Mayor tosses kitchen sink to City Council with comprehensive ethics, campaign finance reform

City of Hoboken announces:

Calls on Council to vote on anti-wheeling and pay-to-play reforms

Hoboken Mayor Dawn Zimmer announced a series of ethics and campaign finance reform measures and called on the City Council to pass critical campaign finance reform legislation.

Hoboken is a great, vibrant city with a rich history and so much to be proud of, but we also bear a legacy that we are not so proud of,” said Mayor Dawn Zimmer. “We must take a proactive approach to address corruption. These common sense reforms hold our government to a higher standard and are necessary to continue to restore the public’s trust in government.”

Mayor Zimmer called on the City Council to vote on anti-wheeling and pay-to-play legislation to close loopholes in campaign finance laws and strengthening existing pay-to-play laws.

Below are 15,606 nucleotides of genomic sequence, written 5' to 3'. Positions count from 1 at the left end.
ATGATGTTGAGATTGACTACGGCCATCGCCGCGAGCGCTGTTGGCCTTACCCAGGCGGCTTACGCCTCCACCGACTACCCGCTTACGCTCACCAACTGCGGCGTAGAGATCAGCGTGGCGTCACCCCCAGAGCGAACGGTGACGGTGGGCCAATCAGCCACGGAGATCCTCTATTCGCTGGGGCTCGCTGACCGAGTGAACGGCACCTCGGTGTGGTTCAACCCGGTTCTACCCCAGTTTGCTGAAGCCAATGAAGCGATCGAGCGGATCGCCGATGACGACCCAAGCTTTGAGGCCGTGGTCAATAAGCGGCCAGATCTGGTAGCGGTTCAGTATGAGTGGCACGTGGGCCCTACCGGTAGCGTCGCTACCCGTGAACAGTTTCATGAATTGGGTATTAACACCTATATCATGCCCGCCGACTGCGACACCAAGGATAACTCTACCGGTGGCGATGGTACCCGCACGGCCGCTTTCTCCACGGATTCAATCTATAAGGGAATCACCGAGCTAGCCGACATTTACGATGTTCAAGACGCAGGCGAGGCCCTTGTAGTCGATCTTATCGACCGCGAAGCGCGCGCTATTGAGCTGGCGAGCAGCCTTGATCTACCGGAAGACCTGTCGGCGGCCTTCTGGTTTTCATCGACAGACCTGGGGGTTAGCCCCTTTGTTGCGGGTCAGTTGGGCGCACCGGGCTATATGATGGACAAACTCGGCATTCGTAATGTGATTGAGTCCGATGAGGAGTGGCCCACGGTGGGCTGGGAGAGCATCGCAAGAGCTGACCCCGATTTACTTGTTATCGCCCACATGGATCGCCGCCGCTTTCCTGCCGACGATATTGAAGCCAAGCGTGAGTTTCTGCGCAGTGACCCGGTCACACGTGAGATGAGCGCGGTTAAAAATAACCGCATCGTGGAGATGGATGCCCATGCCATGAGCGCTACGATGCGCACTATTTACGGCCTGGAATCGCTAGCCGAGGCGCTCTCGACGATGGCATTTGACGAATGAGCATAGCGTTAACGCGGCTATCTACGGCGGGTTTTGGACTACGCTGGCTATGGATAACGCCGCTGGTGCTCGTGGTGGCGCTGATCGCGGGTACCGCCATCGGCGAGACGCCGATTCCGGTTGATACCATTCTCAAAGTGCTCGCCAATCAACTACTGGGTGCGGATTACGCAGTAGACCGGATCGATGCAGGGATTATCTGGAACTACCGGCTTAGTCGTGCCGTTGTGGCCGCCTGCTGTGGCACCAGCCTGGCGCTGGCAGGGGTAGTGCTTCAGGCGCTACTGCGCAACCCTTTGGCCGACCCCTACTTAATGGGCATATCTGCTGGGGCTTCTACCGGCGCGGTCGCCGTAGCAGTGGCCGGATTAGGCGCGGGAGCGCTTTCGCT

“We recently learned only as a result of former Mayor Cammarano’s plea agreement that in just last 11 days of his campaign, he raised $292,000 – more than $100,000 of it from outside money that flowed into our City through political committees,” added Mayor Zimmer. “And during the last election, a political committee was used to skirt individual campaign finance limits. I call on the Council to vote on this important anti-wheeling and pay-to-play legislation, which is modeled on laws in other New Jerseyjurisdictions, to close these loopholes and ensure that we have fair and transparent elections.

Mayor Zimmer also signed a series of executive orders today enacting ethics and campaign finance reforms in Hoboken and urged the City Council to pass legislation codifying the reforms.

The executive orders:

·        Mandate ethics and anti-sexual harassment training for all public employees

The executive orders take effect immediately, but future mayors could choose not to honor them. An ordinance mirroring these reforms will be introduced before the City Council.

“I call on the Council to make these reforms permanent by codifying them through the accompanying ordinance,” said Mayor Zimmer. “These reforms are important for building a positive and safe work environment, restoring trust in government, and protecting the City financially.”

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